Archive for March, 2010

wk12 assignment

March 31, 2010

wk12 reading response

March 31, 2010

On Scarpa/Scope of Tectonic: Kenneth Frampton

Scarpa’s adoration for the joint has much to do with detailing of a space and an acute attention to the parts.  Further, there is importance placed on the interaction and interplay of these parts, rather than the focus placed on the whole.  For Scarpa, this all relates back to the experience of the place.  For me, this has much more to do with how small changes in the details affect much larger processes of the whole (not unlike Lorenzo’s butterfly).

This relates back to ethics insofar as we must “work with the recollections of traditions, with the traces of the past, with the expectations of meaning for the future, since there can no longer be absolute rational deductions”.  If the joint (or details, for that matter) are treated as a kind of tectonic consideration, the meaning of the whole can be found in the reality of the part.  This notion of a new way of seeing architecture can become a great generator for design.  Not unlike Corbusier’s plan as generator, Scarpa’s joint provides the impetus for creation and creation of meaning, based in the reality of experience.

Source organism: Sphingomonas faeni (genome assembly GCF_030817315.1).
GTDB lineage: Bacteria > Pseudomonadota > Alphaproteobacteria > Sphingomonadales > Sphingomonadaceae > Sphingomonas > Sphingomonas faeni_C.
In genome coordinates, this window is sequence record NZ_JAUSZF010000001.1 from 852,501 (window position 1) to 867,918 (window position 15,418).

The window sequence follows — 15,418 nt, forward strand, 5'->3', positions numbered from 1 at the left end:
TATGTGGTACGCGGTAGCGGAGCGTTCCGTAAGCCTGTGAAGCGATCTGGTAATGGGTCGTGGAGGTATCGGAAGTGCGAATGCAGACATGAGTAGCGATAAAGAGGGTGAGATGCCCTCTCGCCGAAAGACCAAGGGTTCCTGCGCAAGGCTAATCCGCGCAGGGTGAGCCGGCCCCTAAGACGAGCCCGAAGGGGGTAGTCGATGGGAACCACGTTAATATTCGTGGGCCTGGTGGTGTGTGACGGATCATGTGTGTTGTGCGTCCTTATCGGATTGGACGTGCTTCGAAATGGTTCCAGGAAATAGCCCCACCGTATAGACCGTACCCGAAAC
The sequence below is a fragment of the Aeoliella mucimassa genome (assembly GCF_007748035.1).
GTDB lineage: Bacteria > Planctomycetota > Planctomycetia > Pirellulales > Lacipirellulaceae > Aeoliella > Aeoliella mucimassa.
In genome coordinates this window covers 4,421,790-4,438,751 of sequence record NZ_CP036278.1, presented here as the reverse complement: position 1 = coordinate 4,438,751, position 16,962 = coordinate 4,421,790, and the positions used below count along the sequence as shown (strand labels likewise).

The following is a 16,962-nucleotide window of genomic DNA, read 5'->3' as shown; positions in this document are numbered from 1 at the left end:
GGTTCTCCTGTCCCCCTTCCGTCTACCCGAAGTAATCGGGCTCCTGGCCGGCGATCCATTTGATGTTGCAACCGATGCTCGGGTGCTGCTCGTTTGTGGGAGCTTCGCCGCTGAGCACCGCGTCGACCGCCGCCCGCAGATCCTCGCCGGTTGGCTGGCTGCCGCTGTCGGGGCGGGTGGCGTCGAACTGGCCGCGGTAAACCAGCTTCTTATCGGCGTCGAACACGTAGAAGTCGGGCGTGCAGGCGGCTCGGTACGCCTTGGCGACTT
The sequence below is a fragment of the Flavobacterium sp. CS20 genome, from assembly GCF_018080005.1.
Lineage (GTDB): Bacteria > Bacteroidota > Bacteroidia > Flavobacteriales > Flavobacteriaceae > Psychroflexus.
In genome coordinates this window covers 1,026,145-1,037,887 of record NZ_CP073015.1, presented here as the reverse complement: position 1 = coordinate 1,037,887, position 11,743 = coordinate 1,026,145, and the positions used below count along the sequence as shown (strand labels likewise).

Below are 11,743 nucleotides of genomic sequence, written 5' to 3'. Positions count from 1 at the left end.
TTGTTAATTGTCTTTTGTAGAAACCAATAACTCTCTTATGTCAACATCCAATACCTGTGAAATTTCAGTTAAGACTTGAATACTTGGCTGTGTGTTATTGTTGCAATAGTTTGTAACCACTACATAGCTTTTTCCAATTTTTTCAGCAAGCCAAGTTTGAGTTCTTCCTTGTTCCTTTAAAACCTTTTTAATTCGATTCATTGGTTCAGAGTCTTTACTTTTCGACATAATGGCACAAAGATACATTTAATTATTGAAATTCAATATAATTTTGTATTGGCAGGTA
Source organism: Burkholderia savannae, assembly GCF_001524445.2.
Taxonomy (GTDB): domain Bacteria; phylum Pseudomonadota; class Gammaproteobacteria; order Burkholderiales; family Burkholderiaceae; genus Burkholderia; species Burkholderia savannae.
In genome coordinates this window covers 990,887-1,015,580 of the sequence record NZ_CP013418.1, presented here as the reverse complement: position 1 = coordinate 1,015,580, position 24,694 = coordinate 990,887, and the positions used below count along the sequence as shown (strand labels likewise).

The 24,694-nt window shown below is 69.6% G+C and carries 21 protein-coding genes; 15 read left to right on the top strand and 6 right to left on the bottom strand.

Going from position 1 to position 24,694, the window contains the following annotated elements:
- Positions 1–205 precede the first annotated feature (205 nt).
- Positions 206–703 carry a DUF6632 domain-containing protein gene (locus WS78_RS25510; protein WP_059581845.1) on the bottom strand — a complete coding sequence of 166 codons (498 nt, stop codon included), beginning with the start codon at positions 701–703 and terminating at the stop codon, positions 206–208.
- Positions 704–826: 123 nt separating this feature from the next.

Architecture is born out of a definite past, exists within the present, and will have a future.  Using the joint as a springboard for an evolution of the design doesn’t quite seem sufficient.  I hope, rather, to consider not only the evolution of design, but also the evolution of the built work.  I think the real potential of architecture lies within it becoming a framework for its users to then appropriate the spaces as they see fit, naturally evolving the space over time.  It is here, that the details are critical.  The details must carry forward from history the same language that the whole of the architecture is speaking.  This consistency resonates within the users of the place, promoting feelings of belonging, and subsequently liveliness of the place.  This is the potential I see in Scarpa’s joint.

wk12 notes

March 31, 2010

wk12-Frampton-On Scarpa-Adoration of joint

wk11 reading response

March 29, 2010